You don’t need to look far to see that we’re in the middle of a cultural outcry—about almost everything. A few months ago, it was same-sex marriage and Kim Davis. Today the big outcry comes from debates about who gets what access to public restrooms. If you’re on social media, this loud and impassioned conversation is familiar to you.
I came across this comment on a social media thread the other night: “This country is in moral decline. I just wish we would return to our Christian values and turn back to God.” And as a Christian, it made me more than a bit nauseated.
I hear this sentiment from fellow believers often, and whenever I do I always wonder just what “Christian values” they’d like America to return to. Are they wanting to go back to when women couldn’t vote? Are they thinking about the good old days when people owned slaves? Segregation, maybe? Or are they wanting to return to street pistol duels and packs of vigilantes meting out justice in a town square? Perhaps they think we need more organized crime running urban police forces?
Are these the days when America was apparently more reverent, more righteous and more godly than it is today?
Nothing New Under the Sun
This idea of our country’s present moral decay has become a go-to Christian trope for decades. It’s an attempt at a literal self-fulfilling prophecy, where the world is falling hopelessly apart and the Church is the lone, faithful remnant standing in the face of a heathen culture’s rebellion. But the truth is America is not in decline any more than at any other time in its history.
Often, this is just lazy religious-speak that seeks to paint the picture of everything being terrible so it can drop “last days” language and leverage the ensuing fear. But everything isn’t terrible—at least not more terrible.
–Some people have always been bigoted, petty and ignorant, they just all didn’t have free, 24-hour self-promotion machines where they could advertise on a regular basis.
–There have always been corrupt governments, contemptible politicians and hypocritical religious leaders, only now we have more people armed with the resources to unearth and expose them.
–Gross injustices against the poor, the LGBTQ community, women, immigrants and people of color have been around since America was a newborn. We just didn’t have phone cameras to broadcast it to the world and make it seem commonplace.
–Teenagers have always followed the rush of their hormones into all sorts of regrettable messes, they just didn’t have Snapchat to preserve it for posterity.
In other words, there really is nothing new under the sun.
The Christian Witness in the World
It’s reckless for Christians to keep playing the decay card, and irresponsible for the Church to wring its hands and shout doom and damnation from a distance—instead of looking for the beautiful, redemptive work already happening in the world, and joining in.
We may actually be a fairly substantial mess right now in America. No one can deny that. But that doesn’t mean our current messes are more so than we’ve ever been in. It’s a sad indictment of our religion that we need to perpetuate the narrative of an ever-deteriorating humanity in an effort to ratchet-up urgency and to galvanize the faithful into action. Worse still, is when our Christian witness in the world, is marked by contempt for so much of the world.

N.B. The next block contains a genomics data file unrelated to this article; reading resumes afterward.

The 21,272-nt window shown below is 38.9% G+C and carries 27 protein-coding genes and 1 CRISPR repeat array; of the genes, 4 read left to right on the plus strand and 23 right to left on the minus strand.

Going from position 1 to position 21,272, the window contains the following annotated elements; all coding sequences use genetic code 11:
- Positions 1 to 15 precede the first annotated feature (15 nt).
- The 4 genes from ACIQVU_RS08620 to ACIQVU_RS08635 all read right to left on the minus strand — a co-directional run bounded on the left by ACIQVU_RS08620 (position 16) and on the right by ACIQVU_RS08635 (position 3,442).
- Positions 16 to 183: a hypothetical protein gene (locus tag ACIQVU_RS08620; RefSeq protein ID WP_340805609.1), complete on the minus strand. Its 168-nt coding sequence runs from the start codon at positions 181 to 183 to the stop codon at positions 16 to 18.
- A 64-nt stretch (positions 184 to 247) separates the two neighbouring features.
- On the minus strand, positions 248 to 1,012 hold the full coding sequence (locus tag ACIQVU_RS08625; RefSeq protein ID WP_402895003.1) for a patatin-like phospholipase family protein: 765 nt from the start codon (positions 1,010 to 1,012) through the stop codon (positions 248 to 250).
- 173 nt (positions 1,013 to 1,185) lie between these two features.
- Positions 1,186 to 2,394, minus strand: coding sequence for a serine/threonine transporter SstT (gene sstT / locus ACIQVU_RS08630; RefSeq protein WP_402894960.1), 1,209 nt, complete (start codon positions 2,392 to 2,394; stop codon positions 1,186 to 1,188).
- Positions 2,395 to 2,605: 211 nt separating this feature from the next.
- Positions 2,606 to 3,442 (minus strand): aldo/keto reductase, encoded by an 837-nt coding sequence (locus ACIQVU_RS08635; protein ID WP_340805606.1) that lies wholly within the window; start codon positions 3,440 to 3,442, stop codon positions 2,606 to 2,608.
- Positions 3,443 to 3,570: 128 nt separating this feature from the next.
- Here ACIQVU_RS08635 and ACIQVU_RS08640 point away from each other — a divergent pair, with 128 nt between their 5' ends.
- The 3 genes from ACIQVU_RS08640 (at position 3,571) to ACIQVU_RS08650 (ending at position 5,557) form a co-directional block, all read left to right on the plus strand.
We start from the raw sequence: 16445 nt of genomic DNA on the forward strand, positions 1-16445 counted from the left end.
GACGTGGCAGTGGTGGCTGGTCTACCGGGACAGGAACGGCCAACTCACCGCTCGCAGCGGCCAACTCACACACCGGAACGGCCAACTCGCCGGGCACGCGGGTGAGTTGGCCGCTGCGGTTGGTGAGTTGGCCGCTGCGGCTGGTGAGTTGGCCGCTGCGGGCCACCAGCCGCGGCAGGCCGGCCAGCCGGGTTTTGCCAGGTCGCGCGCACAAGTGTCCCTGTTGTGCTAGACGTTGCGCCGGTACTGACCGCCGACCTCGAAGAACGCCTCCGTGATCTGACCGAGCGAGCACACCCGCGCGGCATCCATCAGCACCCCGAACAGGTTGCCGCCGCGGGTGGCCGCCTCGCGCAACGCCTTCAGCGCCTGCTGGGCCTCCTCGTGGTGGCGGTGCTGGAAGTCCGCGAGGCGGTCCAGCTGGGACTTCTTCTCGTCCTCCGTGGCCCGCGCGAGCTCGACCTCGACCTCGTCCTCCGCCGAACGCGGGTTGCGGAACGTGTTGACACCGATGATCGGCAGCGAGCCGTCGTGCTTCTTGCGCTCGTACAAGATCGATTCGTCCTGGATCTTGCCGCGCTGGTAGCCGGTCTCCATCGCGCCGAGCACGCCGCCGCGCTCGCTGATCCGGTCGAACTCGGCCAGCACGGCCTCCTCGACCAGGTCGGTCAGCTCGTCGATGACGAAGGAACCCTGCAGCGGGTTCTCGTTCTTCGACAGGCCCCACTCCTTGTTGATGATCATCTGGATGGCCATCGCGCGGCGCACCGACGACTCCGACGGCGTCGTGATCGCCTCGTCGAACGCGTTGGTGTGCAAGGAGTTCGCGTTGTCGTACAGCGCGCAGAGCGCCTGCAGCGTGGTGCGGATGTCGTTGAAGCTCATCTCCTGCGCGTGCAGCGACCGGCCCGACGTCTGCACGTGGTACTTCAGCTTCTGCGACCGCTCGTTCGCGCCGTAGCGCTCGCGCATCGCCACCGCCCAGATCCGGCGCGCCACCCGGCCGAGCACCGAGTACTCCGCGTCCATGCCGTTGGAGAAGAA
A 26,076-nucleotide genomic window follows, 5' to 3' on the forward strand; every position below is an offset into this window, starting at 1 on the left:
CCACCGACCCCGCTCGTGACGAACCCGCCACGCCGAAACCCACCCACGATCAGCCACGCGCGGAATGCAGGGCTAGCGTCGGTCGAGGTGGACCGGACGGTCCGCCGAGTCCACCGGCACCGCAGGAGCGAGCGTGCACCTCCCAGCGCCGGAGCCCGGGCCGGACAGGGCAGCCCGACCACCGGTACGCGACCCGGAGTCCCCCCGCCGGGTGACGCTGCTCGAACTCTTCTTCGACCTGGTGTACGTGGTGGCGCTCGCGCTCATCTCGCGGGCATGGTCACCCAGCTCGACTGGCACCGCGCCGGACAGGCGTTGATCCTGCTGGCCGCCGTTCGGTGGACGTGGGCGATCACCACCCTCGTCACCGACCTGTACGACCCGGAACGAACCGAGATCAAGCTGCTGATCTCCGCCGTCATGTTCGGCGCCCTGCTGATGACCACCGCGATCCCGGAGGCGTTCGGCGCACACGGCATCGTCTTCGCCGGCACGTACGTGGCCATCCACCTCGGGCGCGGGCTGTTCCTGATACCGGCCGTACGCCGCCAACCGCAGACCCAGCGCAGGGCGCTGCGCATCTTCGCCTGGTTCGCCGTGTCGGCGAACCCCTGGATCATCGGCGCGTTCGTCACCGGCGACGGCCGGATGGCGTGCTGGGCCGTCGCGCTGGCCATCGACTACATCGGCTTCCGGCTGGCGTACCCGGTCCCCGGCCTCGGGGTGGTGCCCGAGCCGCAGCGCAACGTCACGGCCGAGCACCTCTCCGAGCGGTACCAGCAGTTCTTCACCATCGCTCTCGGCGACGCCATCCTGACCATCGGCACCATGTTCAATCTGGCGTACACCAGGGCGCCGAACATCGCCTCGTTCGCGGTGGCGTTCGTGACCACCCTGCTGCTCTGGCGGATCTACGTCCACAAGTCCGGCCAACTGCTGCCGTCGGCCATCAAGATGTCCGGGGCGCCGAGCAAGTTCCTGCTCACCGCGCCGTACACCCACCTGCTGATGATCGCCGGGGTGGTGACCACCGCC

I don’t believe we’re all slowing sliding off into the abyss. I’m out here every day and I see heroic, compassionate, reckless acts of beauty all the time. I see and speak to lots of good people doing their best, slipping and then getting back up again. We’re all flying and failing simultaneously—gaining and losing ground and doing it again and again.
There have always been people who will do horrible, despicable things. There still are.
There have always been people who live with unthinkable kindness. This is still true.
And almost always, they are the very same people.
American Christians need to stop pretending that the “good ol’ days” were so wonderful and that everything’s gone to Hell now. That sunny-in-the-rearview narrative simply doesn’t stand up to scrutiny, history or reality. And it cheapens how far we’ve actually come together. It also discounts what God is doing in this place and time that is so very worthy of celebrating.
These are not perfect days, but they are good days. And they’re the days that God, in his wisdom, has for us. No, America is not yet the thing it could be—but that has always been true. Yes, the world has its darkness, but light is still our default setting.
This essay appeared in an earlier form at johnpavlovitz.com http://johnpavlovitz.com/2016/05/16/the-christian-myth-of-americas-moral-decay/. Used with permission.
is a pastor, writer and activist from Wake Forest, North Carolina. In the past four years his blog Stuff That Needs To Be Said has reached a diverse worldwide audience. A 20-year veteran in the trenches of local church ministry, John is committed to equality, diversity, and justice—both inside and outside faith communities. He recently released his first book A Bigger Table: Building Messy, Authentic, and Hopeful Spiritual Community.